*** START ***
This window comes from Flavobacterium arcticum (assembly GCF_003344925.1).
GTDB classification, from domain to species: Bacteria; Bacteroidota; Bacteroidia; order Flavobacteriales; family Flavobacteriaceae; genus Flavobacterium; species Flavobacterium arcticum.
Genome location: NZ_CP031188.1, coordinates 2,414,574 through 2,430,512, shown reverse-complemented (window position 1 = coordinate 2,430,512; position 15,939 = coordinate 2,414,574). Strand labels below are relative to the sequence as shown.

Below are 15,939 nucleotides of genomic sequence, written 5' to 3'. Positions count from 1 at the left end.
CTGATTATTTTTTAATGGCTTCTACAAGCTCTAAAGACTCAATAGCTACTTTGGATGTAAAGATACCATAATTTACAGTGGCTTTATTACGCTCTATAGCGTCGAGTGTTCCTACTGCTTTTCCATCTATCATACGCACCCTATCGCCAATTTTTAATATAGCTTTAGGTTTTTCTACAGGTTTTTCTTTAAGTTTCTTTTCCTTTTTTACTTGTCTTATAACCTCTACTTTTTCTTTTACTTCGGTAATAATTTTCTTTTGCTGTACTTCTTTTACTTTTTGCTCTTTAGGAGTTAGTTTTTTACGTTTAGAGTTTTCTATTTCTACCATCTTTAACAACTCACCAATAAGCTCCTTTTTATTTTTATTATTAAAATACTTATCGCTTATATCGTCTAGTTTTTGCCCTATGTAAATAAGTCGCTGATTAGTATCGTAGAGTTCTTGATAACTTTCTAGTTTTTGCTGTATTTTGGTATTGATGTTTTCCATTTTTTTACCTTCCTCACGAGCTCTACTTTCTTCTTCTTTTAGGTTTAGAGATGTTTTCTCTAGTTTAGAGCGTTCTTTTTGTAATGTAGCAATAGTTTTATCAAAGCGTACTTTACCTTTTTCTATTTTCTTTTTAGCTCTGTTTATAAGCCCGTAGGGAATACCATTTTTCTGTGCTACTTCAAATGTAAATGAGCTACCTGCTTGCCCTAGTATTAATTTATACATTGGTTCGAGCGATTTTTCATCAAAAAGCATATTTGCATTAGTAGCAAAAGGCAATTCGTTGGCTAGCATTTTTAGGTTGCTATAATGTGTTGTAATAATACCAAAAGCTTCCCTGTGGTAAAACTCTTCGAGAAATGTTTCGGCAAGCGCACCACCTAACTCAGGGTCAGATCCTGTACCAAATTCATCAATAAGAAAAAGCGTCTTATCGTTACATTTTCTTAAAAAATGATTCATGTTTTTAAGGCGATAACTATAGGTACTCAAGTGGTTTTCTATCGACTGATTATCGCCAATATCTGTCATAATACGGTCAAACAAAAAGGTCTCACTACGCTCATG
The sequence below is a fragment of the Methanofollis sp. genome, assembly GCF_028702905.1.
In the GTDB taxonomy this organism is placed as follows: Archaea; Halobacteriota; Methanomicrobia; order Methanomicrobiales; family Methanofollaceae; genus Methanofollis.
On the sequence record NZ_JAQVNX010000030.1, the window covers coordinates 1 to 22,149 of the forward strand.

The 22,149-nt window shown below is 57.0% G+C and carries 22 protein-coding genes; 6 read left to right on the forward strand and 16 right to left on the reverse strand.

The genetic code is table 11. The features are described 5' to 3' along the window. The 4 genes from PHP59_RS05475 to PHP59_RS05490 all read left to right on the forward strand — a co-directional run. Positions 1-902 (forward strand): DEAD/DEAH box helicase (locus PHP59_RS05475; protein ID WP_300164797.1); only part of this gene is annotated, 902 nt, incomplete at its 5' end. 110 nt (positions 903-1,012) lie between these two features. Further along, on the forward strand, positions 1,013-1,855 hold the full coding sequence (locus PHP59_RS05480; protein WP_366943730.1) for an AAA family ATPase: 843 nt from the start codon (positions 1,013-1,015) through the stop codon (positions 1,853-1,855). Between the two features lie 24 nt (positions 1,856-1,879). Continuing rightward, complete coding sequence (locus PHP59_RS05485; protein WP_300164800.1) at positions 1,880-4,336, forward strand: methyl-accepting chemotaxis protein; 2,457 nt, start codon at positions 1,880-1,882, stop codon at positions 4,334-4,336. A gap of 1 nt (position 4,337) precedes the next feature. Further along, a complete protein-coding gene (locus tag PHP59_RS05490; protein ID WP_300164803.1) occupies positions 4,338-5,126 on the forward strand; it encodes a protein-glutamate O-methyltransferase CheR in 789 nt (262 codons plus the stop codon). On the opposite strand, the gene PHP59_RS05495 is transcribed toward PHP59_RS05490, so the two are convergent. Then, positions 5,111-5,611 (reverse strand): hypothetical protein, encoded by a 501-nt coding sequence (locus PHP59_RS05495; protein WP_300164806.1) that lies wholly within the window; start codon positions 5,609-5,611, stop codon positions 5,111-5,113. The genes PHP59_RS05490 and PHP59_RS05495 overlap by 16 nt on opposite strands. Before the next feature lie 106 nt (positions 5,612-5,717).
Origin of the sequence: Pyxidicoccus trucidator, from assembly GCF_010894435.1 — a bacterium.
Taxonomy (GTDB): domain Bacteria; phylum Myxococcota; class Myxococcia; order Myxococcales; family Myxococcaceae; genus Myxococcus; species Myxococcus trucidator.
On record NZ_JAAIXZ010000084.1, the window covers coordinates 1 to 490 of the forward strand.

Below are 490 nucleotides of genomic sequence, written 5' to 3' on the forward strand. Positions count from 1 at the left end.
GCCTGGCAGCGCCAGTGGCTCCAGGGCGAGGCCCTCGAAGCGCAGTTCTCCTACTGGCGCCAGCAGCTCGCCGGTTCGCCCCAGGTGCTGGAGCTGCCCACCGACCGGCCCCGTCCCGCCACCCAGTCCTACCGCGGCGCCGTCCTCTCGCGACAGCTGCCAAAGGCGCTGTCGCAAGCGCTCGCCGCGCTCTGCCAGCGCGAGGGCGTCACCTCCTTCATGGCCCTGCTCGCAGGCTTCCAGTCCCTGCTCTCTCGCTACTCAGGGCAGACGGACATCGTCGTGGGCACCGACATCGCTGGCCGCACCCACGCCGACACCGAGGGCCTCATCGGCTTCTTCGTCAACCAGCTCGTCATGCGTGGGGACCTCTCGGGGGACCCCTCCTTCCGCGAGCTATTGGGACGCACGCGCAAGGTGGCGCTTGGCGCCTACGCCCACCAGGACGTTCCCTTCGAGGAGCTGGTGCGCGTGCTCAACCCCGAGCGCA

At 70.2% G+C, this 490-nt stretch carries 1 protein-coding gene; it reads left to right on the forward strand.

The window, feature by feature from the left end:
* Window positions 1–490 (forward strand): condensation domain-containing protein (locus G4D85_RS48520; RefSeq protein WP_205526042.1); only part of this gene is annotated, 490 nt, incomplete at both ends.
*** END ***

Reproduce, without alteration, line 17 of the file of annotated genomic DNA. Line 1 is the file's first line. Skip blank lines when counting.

The window, feature by feature from the left end: